This additional printing of dollars by the Fed would also hasten the further devaluation of the dollar. When foreign entities dump their Treasuries, they would be receiving U.S. dollars or another fiat currency for most of them. In the event of a steeply declining currency devaluation phase, the sellers would get what they can for them but as the devaluation progresses, the dollar or any other fiat currency becomes worth less and less.

Under these circumstances, the U.S. economy as well as its currency, bonds, and the stock market would end up collapsing at some point due to the widespread destruction of U.S. economic power which is largely based on the U.S. dollar being the world’s primary reserve currency.


The VIX has exhibited a steady declining trend since its high in 10/08. Along with the declining value of the VIX, it has shown a narrowing in the range it moves from one extreme to the other over that same time period. This tightening in the range of values as well as the overall decline in the VIX portends a significant rise in the volatility of the S&P 500 at some point. After 6.5 years of this action, it would not be farfetched to think that a sudden rise in volatility could happen in the not too distant future. Whether the cause of a rise in the VIX will be due to a rapid move up or down in the market is unknown. But the continual compressing of a spring at some point will lead to a sharp move when the mechanism responsible for the compression is circumvented and the spring suddenly uncoils. I would not be surprised to see the market quickly move in one direction for a short period and then reverse course revealing its primary trend.

Market Analysis: May 28, 2015

General Analysis and Comments

The U.S. stock market indices moved strongly higher today with the Nasdaq reaching a new all-time high led by tech stocks. This type of action especially the day after a big down day bodes well for a continuation higher in the near term. But as I keep looking for stocks that look ready to move up and are at reasonable valuations, I find it very hard to find such stocks. That makes me very cautious in this environment even if the market continues to move higher. It is clear by now that we do not have strong fundamental economic drivers moving this market higher. If it was not for the central banks of the world printing huge amounts of currency, then this market would have tanked long ago. That said I have identified a few pockets of potential opportunity which I have identified in previous posts and in the Current Recommendations page. The only driver for this market to go higher other than the central banks printing money (which I think is having less and less effect as the global economies continue to slow down and the world governments continue increase their already huge debts) that I can see is a general revaluation of U.S. stock prices due to the U.S. dollar sharply falling and following the steep declines of the other major fiat currencies. All assets should be re-priced higher including the stock market in that case. Although I think a paper asset such as U.S. stocks may at some point be vulnerable to systemic risk and ultimate failure of the system due to the trillions of dollars of derivatives held by many of the major banks of world. Add to that the huge debts these countries/regions have created practically as fast as they could print money out of thin air, then I think you have a systemic time bomb waiting to go off and I believe the fuse is burning quickly at this point. The U.S. will be as badly affected by this economic collapse as anywhere else due to several factors but primarily to the serious devaluation of the U.S. dollar, its major banks are terminally infected with these toxic derivative instruments, and the probable loss of the U.S. dollar as the world’s primary reserve currency. I understand that bad financial news does not really sell well but I would like for my readers to be forewarned and prepared rather than just blow sunshine in their face. At this juncture in the current market environment, I think it would be prudent for investors and traders to have at least 20% in precious metals held outside the major banking system. An allocation of 50% or even more to owning real gold and silver (not ETFs), I believe will pay you back handsomely as well as preserve your wealth over the next few years. That said, I think commodity and resource based stocks including gold/silver miners will do very well over the next couple of years but with stocks you always have a third party risk unless you own the shares of your companies in your name and in your possession.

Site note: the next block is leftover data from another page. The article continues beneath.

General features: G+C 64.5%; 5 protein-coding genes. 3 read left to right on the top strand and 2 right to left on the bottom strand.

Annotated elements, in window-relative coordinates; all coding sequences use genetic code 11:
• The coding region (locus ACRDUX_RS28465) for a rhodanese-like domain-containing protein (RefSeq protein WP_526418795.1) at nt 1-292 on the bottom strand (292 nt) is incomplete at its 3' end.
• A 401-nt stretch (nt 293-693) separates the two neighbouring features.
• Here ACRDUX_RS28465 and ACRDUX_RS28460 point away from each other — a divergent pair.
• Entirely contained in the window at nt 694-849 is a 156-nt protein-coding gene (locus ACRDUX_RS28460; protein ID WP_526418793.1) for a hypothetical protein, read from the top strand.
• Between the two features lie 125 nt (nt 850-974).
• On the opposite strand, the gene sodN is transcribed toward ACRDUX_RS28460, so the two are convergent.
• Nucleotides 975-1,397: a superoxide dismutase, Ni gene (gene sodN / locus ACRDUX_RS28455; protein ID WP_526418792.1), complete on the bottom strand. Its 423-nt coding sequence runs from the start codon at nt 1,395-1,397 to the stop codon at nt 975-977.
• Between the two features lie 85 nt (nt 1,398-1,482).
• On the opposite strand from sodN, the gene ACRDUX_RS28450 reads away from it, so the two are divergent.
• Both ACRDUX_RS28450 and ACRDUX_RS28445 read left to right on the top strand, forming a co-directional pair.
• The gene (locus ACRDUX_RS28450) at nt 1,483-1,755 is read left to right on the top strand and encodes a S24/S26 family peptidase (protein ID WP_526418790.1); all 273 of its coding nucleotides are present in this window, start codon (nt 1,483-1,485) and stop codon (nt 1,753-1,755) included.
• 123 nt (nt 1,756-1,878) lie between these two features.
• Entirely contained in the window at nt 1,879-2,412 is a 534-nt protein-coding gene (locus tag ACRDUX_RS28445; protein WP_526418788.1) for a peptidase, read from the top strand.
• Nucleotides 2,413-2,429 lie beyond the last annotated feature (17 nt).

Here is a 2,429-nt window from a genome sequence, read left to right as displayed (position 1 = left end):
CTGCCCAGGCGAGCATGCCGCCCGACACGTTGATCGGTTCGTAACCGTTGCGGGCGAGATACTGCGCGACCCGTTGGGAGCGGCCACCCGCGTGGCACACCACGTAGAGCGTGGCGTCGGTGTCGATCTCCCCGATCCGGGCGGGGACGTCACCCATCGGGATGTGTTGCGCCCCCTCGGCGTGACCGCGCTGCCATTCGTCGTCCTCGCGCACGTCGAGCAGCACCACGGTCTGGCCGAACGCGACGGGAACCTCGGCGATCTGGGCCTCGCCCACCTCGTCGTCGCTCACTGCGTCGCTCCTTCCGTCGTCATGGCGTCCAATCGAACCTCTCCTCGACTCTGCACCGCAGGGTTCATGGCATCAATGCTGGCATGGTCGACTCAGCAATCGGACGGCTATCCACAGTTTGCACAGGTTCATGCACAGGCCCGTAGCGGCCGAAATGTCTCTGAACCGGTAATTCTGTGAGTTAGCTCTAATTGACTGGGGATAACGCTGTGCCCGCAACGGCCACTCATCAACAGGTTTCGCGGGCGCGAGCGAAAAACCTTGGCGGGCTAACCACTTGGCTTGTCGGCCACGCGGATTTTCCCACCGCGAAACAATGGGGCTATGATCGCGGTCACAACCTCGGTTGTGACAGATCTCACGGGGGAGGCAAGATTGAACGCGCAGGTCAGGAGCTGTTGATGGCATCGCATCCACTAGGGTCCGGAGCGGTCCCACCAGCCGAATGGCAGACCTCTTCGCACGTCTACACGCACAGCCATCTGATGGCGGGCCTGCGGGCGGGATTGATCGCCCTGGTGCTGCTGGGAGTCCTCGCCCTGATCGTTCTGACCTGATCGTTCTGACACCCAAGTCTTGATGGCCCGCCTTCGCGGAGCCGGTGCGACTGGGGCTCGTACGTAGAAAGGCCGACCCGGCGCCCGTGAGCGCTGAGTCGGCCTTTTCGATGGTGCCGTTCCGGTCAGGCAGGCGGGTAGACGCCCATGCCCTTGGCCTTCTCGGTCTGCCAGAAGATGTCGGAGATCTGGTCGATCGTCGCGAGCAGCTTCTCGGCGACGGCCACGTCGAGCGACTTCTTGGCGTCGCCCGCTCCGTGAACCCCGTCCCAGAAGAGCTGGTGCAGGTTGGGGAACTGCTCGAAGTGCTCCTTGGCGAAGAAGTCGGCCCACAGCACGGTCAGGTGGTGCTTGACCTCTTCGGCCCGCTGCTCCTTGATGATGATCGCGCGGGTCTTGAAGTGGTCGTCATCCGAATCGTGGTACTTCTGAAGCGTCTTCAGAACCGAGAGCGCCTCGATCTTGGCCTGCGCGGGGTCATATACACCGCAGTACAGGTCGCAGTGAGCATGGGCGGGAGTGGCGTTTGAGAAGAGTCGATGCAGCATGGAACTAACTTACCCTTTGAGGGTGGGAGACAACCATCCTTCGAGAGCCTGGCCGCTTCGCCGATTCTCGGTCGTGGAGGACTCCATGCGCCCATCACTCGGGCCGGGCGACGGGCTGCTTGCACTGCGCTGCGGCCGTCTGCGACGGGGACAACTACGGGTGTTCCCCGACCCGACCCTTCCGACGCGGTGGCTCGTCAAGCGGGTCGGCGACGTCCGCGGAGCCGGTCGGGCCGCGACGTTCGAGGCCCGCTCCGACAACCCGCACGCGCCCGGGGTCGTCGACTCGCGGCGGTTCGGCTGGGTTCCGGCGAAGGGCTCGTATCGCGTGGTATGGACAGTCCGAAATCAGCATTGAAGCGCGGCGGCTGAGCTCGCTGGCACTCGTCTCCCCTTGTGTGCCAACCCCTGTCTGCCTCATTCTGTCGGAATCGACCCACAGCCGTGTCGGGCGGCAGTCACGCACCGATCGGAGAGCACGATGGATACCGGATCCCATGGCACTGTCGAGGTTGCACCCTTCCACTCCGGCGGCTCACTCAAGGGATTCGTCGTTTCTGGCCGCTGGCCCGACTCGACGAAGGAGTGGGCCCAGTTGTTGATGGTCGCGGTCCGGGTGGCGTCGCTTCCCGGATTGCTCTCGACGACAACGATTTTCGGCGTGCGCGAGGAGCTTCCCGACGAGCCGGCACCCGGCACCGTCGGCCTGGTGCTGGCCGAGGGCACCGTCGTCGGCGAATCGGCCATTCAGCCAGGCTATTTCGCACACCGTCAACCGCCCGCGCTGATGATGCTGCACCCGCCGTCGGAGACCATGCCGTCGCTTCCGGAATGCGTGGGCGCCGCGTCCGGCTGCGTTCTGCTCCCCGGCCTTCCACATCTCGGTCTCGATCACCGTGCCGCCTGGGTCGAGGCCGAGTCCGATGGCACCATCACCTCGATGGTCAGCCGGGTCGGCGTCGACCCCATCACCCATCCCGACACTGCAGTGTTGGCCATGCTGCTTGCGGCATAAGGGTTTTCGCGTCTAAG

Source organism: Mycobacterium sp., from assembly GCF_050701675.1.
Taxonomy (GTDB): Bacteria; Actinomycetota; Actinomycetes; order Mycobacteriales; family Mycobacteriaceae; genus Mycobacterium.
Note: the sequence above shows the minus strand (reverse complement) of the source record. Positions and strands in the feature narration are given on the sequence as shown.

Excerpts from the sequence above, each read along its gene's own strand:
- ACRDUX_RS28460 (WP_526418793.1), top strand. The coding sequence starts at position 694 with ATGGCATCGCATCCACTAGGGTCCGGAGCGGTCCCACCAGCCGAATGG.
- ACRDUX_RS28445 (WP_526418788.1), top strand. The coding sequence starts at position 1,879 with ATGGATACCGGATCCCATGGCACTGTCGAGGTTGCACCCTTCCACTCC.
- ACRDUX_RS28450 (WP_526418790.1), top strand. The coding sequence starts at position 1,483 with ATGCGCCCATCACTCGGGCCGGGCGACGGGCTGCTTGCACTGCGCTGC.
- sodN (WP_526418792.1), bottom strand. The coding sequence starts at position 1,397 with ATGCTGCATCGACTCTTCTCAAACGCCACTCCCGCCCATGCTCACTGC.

I hope some of my readers benefited from the big move (+$10.21) in Broadcom (BRCM) yesterday due to buyout talks with Avago Technologies. This was a recent recommendation in a post last week that I updated on the Current Recommendations page over the weekend. I do not expect much more to be gained from here so I would recommend selling BRCM at this point as a stock typically moves to the value of the expected buyout offer within the first day. And if the buyout offer fails to be completed for some reason, then you will lose this sudden gain by continuing to hold the stock.

Which Major Fiat Currency is going to Explode First?